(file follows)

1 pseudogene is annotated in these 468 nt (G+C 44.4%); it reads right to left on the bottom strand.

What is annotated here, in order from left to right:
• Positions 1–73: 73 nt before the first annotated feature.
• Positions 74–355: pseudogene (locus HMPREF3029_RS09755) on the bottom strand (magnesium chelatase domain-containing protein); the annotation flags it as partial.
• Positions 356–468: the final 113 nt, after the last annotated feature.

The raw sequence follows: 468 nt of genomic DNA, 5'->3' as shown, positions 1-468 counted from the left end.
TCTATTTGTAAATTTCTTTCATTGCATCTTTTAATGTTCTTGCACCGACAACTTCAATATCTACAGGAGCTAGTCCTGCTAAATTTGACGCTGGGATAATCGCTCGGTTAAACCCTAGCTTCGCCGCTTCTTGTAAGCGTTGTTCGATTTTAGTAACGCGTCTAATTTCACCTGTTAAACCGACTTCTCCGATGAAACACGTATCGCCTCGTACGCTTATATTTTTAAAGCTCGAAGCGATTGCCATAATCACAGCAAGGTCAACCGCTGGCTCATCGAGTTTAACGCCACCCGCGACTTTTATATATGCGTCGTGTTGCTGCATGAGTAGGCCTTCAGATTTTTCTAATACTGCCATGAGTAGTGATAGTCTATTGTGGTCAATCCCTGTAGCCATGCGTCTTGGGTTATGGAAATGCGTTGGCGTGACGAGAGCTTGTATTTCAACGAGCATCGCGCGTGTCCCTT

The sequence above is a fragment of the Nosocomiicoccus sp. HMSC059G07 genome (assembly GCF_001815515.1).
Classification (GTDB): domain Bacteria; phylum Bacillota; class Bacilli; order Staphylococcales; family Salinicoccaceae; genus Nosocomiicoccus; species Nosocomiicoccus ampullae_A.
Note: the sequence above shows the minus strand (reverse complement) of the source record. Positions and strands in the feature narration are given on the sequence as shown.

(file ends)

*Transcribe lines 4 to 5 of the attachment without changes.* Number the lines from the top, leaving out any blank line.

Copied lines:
• Positions 74–355: pseudogene (locus HMPREF3029_RS09755) on the bottom strand (magnesium chelatase domain-containing protein); the annotation flags it as partial.
• Positions 356–468: the final 113 nt, after the last annotated feature.